It took nearly a day for CNSnews.com to do a story on the death of Supreme Court Justice Ruth Bader Ginsburg. And because highly biased editor in chief Terry Jeffrey wrote it, the story -- illustrated with an ominous-looking photo of Ginsburg -- had no interest in looking at her groundbreaking career but, rather, was focused on a single subject he could bash her on:
Justice Ruth Bader Ginsburg, who defended what she argued was a constitutional “right” to partial-birth abortion, passed away on Friday night. She was 87 years old.
In the 2000 case of Stenberg vs. Carhart and the 2007 case of Gonzales vs. Carhart, Ginsburg made clear her view that the U.S. Constitution protected a “right” to abortion (as the court had ruled in the 1973 case of Roe vs. Wade and the 1992 case of Planned Parenthood vs. Casey) and that this right extended to the practice of partial-birth abortion.
Even though the story was ostensibly about Ginsburg, Jeffrey included an excerpt from Clarence Thomas' minority opinion in Stenberg v. Carhart in which he described in detail the "partial birth abortion" procedure for no apparent legal reason but apparently for shock value.
But Jeffrey wasn't done attacking a dead woman. In his Sept. 23 column, he huffed that "Justice Ruth Bader Ginsburg ought to be remembered for two things: her attacks on the right to life and her attacks on religious liberty." He rehashed his earlier attacks on Ginsburg's stances on the abortion-related cases -- and again repeated Thomas' gratuitious description of the abortion procedure in question, gushing at his "clinical clarity" even though Thomas is not a doctor, ranting, "How could any rational person conclude that the government had an interest in stopping doctors from jamming scissors into the skulls of partially born babies?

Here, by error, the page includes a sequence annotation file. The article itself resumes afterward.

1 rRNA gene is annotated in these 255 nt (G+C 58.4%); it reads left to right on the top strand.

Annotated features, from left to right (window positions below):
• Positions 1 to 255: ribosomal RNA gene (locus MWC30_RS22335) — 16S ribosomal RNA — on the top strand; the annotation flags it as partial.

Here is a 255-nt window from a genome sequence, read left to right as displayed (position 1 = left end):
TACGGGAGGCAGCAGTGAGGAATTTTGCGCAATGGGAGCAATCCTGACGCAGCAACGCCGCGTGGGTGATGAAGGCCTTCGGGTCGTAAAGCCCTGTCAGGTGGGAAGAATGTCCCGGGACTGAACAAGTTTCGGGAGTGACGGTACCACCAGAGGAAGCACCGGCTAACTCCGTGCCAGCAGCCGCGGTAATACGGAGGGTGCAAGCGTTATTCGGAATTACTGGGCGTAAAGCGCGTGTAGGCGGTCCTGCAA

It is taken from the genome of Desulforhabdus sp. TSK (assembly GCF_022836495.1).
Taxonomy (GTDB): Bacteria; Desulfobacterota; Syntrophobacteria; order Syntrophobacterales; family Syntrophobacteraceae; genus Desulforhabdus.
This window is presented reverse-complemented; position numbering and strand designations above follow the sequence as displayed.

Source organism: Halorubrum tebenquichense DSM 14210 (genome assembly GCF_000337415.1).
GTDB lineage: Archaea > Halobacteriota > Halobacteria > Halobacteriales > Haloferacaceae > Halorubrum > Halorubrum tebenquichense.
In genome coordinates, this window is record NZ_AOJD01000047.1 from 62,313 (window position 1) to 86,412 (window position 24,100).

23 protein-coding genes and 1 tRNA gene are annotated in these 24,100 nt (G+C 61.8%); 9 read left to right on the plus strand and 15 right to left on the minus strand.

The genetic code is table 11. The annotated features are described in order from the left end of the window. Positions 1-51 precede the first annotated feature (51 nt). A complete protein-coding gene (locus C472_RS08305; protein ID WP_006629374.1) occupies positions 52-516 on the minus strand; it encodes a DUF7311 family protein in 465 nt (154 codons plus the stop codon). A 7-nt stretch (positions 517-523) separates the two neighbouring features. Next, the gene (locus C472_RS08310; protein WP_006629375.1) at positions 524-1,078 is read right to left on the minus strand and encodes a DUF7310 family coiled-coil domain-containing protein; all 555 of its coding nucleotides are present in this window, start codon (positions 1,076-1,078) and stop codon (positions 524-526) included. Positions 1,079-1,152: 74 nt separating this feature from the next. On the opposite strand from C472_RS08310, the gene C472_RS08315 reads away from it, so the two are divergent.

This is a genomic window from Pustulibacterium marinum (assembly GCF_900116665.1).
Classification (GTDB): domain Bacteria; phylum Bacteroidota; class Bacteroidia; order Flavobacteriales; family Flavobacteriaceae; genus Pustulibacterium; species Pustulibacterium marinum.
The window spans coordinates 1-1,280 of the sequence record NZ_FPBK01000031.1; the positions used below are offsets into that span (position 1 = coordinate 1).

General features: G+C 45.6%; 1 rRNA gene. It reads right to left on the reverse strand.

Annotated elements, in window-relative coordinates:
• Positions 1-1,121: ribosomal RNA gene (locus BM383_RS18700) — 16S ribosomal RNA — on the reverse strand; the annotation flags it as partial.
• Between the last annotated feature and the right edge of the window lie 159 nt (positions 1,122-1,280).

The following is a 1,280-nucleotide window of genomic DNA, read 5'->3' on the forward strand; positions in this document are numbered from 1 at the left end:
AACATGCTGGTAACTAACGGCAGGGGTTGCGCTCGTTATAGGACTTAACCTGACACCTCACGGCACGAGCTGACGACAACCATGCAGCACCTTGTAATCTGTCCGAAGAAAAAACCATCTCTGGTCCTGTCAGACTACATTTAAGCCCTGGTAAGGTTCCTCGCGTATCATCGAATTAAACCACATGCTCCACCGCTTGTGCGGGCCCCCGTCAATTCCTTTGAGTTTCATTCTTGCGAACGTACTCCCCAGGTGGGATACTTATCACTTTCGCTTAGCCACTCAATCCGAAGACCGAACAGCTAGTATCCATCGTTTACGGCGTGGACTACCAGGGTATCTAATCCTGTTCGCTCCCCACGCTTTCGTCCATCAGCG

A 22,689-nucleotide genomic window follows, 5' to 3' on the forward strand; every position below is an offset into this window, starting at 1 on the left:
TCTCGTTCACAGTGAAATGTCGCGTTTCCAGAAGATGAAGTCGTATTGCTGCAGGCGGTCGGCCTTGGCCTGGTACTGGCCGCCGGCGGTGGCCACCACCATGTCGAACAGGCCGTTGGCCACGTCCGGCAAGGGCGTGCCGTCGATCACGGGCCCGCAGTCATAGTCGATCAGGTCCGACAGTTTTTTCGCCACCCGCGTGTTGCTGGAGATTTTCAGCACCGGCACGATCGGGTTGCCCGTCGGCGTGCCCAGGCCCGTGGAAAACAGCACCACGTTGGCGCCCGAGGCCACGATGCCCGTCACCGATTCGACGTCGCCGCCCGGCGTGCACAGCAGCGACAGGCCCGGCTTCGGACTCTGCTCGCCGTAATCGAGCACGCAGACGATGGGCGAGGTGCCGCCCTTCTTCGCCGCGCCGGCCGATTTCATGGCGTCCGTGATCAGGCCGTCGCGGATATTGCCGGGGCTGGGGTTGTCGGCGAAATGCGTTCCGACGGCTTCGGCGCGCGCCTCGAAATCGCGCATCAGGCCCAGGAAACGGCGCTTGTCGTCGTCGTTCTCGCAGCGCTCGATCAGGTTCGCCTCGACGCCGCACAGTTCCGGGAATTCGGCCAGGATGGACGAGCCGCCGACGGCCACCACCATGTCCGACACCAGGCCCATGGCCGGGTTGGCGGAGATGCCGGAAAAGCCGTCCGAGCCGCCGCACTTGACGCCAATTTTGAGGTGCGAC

Jeffrey then complained that Ginsburg issued dissenting views in cases on whether employers had to cover contraceptives and "abortion-inducing drugs," grousing that in one case, "In Ginsburg's view, the federal government had a duty to force Catholic nuns to violate their religious beliefs in order to make sure their lay female employees did not have to pay for their own contraceptives."
Even the CNS editor in chief can't help but violate the "news" operation's mission statement to "fairly present all legitimate sides of a story."